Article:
The Riverlands was ruled by Liu Zhang, a distant cousin of Liu Bei. Though Liu Bei was loath to take the province from a kinsman, suspicion and ill-intent among their advisors turned the Lius against one another. In the wake of an unauthorized assassination attempt by some of Liu Zhang’s men, Liu Bei decided to take the land by force. Here, the veteran general Huang Zhong and the younger Wei Yan distinguished themselves in battle.

Taking Liu Bei’s Dilu horse because his own had become startled, Pang Tong continued their army’s advance. However, as he rode through a pass on the ominously named “Hill of the Fallen Phoenix,” he was mistaken for Liu Bei and was peppered with arrows in an ambush by one of Liu Zhang’s generals named Zhang Ren. With Pang Tong and his contingent of men killed, and his other commanders occupied with other battles, Liu Bei found himself without the soldiers necessary to advance. Needing reinforcements fast, he sent a fleet messenger back to Jingzhou.

Arriving from Jingzhou with his forces, Zhang Fei—in a departure from his usual brash character—managed to trick the governor of the area, Yan Yan, by using a body double. As the body double passed, Yan Yan was deceived, and believing Zhang Fei to have been leading his troops, attempted to attack the army’s rear. There waiting for him was Zhang Fei! Thus, the fierce warrior surprised the governor, compelling him to surrender.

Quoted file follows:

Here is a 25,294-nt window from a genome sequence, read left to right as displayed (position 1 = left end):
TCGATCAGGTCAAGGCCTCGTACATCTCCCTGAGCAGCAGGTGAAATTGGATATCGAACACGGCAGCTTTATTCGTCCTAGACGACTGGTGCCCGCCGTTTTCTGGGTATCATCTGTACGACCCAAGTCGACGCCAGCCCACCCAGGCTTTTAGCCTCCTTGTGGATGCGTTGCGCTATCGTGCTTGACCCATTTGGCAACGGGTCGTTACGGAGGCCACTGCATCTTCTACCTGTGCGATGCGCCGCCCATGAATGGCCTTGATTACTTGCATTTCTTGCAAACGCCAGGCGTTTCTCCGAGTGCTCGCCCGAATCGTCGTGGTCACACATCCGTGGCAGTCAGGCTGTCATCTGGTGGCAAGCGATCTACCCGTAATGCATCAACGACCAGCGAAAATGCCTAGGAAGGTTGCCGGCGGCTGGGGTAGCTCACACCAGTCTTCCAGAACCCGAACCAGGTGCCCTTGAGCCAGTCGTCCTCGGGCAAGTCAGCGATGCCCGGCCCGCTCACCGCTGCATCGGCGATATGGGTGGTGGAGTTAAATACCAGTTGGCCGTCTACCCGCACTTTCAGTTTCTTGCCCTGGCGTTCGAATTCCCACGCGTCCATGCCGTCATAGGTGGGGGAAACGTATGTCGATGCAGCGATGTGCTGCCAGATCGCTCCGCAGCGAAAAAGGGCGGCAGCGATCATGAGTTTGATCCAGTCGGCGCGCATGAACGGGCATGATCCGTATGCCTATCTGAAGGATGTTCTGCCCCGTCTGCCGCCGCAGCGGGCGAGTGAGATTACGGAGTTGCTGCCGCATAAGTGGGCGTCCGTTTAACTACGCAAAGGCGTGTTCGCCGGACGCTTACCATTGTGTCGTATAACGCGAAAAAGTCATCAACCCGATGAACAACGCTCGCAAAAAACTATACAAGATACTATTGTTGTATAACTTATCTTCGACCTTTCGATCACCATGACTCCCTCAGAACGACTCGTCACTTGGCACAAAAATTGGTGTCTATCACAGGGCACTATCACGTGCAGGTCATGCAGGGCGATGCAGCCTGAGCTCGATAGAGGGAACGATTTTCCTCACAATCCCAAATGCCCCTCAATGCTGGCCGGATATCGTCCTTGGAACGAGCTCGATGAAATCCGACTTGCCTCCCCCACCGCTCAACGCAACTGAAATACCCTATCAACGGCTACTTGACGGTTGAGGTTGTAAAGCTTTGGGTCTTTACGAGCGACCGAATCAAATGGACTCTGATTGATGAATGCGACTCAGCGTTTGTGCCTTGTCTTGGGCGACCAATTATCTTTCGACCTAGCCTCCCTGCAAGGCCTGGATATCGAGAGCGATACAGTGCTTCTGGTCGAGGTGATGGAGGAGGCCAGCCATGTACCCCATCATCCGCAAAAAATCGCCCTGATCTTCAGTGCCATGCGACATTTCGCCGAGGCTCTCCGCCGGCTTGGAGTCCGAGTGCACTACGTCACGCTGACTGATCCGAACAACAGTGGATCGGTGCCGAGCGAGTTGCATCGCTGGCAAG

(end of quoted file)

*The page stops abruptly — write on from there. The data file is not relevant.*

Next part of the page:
Yan Yan controlled a vast swath of territory, and his surrender allowed Zhang Fei to advance to Liu Bei’s position completely unscathed. Reunited, Huang Zhong, Zhao Zilong, Zhang Fei, Kongming, and Liu Bei drove Zhang Ren’s armies back and lured him into a trap. The armies of the province were devastated, and Zhang Ren was put to death.

Now, all that remained for Liu Bei was to capture the regional capital of Chengdu. Who should he find in his way, however, but Ma Chao, who had answered a summons from Liu Zhang. Ma Chao and Zhang Fei dueled day and night each unable to score a blow against the other. Impressed by his might, Liu Bei, rather than fighting him, convinced Ma Chao to join his cause.

With such a mighty fighting force, Liu Zhang knew that Liu Bei could not be resisted. Liu Bei was welcomed into the city with fanfare, in order to spare the people more bloodshed. The people were returned to their towns and villages, and Liu Zhang was given holdings in Jingzhou. Liu Bei had at last established a land of his own.

What Was Not in the Cards